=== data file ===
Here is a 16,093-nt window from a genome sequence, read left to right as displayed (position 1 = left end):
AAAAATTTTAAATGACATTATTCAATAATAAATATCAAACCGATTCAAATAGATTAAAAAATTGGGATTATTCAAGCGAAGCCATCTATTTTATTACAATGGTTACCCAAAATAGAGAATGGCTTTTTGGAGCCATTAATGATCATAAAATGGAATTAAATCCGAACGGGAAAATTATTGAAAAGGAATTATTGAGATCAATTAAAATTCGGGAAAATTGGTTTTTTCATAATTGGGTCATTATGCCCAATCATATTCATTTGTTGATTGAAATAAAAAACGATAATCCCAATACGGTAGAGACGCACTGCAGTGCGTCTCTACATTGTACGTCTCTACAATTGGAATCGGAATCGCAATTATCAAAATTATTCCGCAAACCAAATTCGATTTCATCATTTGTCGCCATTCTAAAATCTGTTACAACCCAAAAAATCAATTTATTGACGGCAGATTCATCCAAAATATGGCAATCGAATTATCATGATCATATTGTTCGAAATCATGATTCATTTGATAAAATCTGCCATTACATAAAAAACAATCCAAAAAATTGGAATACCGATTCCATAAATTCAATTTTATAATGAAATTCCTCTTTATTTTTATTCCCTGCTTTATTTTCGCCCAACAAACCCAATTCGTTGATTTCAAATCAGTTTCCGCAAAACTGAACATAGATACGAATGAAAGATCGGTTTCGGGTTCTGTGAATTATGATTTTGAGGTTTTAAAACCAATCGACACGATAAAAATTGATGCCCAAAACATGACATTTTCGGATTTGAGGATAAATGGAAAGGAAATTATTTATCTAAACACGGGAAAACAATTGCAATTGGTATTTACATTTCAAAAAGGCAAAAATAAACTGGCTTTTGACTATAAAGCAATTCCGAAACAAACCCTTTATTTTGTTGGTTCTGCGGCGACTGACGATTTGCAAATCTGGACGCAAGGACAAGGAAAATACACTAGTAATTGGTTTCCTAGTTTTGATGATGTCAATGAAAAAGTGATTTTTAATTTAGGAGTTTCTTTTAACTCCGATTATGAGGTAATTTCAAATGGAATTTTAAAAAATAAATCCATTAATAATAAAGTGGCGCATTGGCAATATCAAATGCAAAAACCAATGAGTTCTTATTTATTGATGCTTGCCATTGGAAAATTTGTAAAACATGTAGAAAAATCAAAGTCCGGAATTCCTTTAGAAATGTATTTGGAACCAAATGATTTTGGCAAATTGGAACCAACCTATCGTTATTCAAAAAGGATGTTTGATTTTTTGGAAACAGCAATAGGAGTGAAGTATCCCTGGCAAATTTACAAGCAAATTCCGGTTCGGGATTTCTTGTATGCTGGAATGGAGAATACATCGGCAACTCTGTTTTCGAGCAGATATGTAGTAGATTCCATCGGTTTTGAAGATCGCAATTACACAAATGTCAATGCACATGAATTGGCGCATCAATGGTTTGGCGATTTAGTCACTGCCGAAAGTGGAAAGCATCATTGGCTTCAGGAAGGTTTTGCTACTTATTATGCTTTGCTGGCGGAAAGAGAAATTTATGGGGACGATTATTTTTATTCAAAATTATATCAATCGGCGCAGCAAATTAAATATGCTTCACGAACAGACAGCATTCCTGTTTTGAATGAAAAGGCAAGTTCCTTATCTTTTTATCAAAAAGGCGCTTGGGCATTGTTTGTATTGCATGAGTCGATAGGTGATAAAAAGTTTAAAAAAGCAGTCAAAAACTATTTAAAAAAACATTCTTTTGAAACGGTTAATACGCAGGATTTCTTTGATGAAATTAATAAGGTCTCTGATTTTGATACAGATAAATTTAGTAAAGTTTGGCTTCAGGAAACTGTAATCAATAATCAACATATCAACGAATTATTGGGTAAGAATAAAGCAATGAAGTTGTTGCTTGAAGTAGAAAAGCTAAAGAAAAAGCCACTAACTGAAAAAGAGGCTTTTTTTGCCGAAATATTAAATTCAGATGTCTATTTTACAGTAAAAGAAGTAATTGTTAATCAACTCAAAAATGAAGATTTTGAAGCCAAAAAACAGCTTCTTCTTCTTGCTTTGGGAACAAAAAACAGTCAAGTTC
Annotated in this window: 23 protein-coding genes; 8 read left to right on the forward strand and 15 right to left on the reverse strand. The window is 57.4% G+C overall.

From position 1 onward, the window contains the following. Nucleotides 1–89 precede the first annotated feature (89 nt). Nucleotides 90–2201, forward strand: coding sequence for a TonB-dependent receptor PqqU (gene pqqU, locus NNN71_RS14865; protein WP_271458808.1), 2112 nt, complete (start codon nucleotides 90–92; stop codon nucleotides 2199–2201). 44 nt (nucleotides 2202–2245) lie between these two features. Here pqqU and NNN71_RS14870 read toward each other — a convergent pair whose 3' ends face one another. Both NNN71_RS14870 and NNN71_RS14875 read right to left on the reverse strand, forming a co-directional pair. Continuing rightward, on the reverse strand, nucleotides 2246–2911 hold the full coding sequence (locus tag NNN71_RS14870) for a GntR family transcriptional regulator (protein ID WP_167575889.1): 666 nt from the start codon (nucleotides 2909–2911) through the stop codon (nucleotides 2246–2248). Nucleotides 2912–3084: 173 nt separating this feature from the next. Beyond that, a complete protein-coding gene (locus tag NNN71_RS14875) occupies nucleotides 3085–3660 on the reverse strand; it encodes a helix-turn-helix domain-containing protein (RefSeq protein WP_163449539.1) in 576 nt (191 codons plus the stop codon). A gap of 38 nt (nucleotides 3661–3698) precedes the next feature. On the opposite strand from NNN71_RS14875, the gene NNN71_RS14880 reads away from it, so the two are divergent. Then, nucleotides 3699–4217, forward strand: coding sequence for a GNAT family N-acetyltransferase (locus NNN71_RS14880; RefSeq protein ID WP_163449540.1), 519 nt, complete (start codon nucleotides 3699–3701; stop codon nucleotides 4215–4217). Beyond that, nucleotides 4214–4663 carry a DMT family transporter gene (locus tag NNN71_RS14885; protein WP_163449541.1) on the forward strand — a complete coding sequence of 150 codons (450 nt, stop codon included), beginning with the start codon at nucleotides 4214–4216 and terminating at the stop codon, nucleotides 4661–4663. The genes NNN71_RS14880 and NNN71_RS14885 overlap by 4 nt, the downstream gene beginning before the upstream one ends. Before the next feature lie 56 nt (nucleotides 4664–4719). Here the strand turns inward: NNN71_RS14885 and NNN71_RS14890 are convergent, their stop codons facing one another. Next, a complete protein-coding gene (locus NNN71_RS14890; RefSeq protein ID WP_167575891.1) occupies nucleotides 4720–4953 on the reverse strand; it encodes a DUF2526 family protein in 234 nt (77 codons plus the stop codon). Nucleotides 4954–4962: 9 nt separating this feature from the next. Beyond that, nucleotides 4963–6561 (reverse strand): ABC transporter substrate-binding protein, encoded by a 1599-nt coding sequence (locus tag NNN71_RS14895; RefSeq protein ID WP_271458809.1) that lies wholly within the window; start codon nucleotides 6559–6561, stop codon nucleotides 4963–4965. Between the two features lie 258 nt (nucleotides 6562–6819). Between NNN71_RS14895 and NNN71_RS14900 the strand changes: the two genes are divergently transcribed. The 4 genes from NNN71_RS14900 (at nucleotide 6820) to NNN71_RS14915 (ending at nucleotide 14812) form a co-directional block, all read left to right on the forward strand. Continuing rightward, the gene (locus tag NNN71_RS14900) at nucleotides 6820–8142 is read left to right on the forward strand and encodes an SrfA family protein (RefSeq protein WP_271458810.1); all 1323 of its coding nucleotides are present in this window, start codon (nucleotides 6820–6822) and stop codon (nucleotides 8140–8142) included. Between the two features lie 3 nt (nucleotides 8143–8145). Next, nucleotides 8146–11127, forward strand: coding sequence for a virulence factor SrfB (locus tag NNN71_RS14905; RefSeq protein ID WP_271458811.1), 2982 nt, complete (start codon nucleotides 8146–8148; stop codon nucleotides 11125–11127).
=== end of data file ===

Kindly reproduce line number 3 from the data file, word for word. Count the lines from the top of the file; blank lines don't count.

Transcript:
Annotated in this window: 23 protein-coding genes; 8 read left to right on the forward strand and 15 right to left on the reverse strand. The window is 57.4% G+C overall.